• renaming mysql.sock to something else, then restarting mysqld ("service mysqld restart"), then renaming something else back to mysql.sock worked for me. A slight variation on this answer, so thanks. – Fuzzy Analysis Jun 28 '14 at 6:35
  • This answer may help locating the mysql.sock file – Nobita Jul 28 '16 at 12:30

In my case I have moved socket file to another location inside /etc/my.cnf from /var/lib/mysql/mysql.sock to /tmp/mysql.sock

Even after restarting the mysqld service, I still see the error message when I try to connect. ERROR 2002 (HY000): Can't connect to local MySQL server through socket '/var/lib/mysql/mysql.sock' (2)

The problem is with the way that the client is configured. Running diagnostics will actually show the correct socket path. eg ps aux | grep mysqld

Works:

mysql -uroot -p -h127.0.0.1
mysql -uroot -p --socket=/tmp/mysql.sock

Does not Work:

mysql -uroot -p
mysql -uroot -p -hlocalhost

You can fix this problem by adding the same socket line under [client] section inside mysql config.

If you are on a recent RHEL, you may need to start mariadb (an open source mysql db) instead of the mysql db:

yum remove mysql
yum -y install mariadb-server mariadb
service mariadb start

You should then be able to access mysql in the usual fashion:

mysql -u root -p
  • Dreamhost is not currently supporting mariadb ... – KulerGary Sep 28 '17 at 16:31

Check if your mysqld service is running or not, if not run, start the service.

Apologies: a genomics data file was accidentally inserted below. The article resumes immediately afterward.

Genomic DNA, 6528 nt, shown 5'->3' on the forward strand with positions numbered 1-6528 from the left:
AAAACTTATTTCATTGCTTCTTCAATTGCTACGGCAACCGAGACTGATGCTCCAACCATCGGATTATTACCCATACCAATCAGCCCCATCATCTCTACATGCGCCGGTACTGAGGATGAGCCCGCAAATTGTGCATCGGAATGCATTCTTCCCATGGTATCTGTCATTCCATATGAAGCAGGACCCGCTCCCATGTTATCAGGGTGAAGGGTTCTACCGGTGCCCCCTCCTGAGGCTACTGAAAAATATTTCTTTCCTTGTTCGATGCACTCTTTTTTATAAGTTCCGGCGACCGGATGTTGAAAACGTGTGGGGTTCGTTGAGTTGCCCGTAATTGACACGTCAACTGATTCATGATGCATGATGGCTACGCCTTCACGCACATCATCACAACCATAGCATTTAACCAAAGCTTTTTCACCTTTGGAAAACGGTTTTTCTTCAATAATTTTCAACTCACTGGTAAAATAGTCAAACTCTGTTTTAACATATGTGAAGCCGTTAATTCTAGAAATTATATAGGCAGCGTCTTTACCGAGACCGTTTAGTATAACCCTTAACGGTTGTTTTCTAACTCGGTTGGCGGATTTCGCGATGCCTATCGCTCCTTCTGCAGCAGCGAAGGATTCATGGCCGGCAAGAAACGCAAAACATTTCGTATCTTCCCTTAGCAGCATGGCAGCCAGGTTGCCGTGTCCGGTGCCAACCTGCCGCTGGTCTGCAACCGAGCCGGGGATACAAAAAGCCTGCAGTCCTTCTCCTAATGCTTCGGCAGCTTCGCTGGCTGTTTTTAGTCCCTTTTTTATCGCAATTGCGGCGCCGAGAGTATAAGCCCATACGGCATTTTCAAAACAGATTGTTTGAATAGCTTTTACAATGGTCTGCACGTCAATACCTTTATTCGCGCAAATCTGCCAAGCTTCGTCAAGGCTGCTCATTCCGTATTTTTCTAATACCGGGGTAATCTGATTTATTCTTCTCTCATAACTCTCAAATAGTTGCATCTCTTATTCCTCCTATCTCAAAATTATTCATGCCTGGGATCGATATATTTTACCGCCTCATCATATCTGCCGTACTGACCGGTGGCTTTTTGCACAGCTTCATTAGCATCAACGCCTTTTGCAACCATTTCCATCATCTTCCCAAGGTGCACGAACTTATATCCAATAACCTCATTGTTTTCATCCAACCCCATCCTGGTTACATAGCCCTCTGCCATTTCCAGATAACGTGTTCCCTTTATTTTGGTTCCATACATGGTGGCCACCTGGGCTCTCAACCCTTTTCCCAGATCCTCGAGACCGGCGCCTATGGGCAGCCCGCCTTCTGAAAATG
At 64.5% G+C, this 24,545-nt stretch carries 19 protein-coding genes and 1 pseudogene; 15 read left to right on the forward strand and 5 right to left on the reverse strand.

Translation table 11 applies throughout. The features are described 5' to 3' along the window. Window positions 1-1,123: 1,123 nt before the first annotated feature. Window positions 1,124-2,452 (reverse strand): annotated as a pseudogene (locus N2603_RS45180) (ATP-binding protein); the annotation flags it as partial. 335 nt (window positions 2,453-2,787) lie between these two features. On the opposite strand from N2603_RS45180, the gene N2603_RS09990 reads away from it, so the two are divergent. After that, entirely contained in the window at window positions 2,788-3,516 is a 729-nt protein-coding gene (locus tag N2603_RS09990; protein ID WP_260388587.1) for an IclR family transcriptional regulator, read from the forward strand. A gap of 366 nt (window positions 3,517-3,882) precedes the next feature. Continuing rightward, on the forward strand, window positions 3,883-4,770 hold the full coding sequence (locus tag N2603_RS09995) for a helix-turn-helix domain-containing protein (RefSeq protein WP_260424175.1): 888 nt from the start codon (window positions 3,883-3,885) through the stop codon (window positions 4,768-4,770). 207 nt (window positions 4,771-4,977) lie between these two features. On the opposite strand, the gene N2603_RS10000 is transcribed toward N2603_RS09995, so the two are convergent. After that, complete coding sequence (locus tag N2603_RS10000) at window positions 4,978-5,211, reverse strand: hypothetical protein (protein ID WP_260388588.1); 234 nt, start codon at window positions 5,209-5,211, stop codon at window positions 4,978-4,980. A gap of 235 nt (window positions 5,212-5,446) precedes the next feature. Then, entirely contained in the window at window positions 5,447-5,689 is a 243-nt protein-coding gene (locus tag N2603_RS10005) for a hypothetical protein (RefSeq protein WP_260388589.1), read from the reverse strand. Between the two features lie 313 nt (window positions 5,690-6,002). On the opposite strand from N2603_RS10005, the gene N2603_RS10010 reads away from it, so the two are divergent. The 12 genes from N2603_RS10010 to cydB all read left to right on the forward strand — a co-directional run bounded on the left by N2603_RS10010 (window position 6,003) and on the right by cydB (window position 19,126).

If your problem isn't solved, look for /etc/my.cnf and modify as following, where you see a line starting with socket. Take a backup of that file before doing this update.

socket=/var/lib/mysql/mysql.sock  

Change to

socket=/opt/lampp/var/mysql/mysql.sock -u root

Just edit /etc/my.cnf Add following lines to my.cnf

[mysqld]

socket=/var/lib/mysql/mysql.sock 

[client]

socket=/var/lib/mysql/mysql.sock

Restart mysql and connect again

mysql -u user -p password database -h host;

  • The only correct answer. I wonder why it doesn't have enough up votes. – CentAu Jun 18 '15 at 14:53
  • Only this one is correct!! – x4snowman Apr 1 at 15:59

Make sure you have enough space left in /var. If Mysql demon is not able to write additional info to the drive the mysql server won't start and it leads to the error Can't connect to local MySQL server through socket '/var/lib/mysql/mysql.sock' (2)

Consider using

expire_logs_days = 10
max_binlog_size = 100M

This will help you keep disk usage down.

  • Thanks, I am running mysql on oracle virtualbox and when I made a dump of my bd, i run out of space, and couldn't get mysql server to start, when i deleted the dump file i was able to restart mysql server. – JayCee May 29 '13 at 16:29
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    This solved it for me. I had innodb_buffer_pool_size set to a very high value for production environments and it made mysql crash on my virtual machine. – Benjamin Brizzi Apr 24 '14 at 16:43